Select Committee on European Union Forty-Ninth Report


Letter from the Chairman to Michael Meacher MP, Minister of State (Environment), Department for Environment, Food and Rural Affairs

  Thank you for your Explanatory Memorandum dated 7 November which Sub-Committee B considered at its meeting on 2 December. We are surprised that there has been such a delay in depositing this document. Can you tell us why this happened?

  Sub-Committee B has scrutinised that part of the proposal which relates to further constraints on the use of Chromium VI in the manufacture of cement.

  We well understand the potential benefit of these proposals for those individuals who would, as result of the measures in the proposed Directive, henceforth be shielded from the risk of contracting allergic dermatitis. However, as your Regulatory Impact Assessment (RIA) demonstrates, there is considerable uncertainty about the number of new cases reported each year. One estimate puts forward an average figure of 43 while your RIA simply assumes that this is a ten-fold under-reporting of the true position. This does not appear to be a robust basis for calculating the likely benefits of this proposal to set against the costs.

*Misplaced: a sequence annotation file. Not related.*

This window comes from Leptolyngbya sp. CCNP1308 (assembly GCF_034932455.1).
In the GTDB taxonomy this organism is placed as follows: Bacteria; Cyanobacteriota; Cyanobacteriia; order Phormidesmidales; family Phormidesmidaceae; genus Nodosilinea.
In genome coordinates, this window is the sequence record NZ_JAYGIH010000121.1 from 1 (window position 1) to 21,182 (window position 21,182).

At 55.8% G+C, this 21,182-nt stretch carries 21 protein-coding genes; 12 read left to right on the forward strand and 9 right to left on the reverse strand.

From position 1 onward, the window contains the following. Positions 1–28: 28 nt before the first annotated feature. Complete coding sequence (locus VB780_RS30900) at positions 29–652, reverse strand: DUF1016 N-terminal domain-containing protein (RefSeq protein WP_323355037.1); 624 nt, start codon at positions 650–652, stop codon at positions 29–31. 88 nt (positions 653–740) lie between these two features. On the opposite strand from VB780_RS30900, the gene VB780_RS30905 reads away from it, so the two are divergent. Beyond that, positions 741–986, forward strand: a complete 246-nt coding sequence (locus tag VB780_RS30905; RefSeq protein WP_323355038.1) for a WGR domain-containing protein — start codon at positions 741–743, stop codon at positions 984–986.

We think that the issue of costs and benefits needs to be clarified. We should be grateful to learn how the Government intends to address the concerns the UK cement manufacturing industry has raised, and how these are weighed in the balance of the UK's overall interests.

  In the meantime, the Scrutiny reserve on this document is maintained.

?? ??????? ????

Letter to the Chairman from Michael Meacher MP

  Thank you for your letter of 4 December 2002 which asked why there was a delay in depositing the explanatory memorandum (EM) for consideration by Sub Committee B.

  The deadlines for EMs are set by DEFRA's EU co-ordination team in conjunction with the Cabinet Office. In this case the Commission document was published on 16 August 2002 and sent to Council secretariat who issued it on 2 September 2002. The Cabinet Office commissioned the EM on 24 October 2002 with a deadline of 7 November 2002, which was duly met. The EM then went to the House of Commons who cleared it on 27 November and to the House of Lords on 19 November who sifted it to Sub Committee B for consideration at its 2 December meeting. As you can see from this timetable the main delay was between the Council secretariat and Cabinet Office and due to the delays that occur as a result of the summer recess.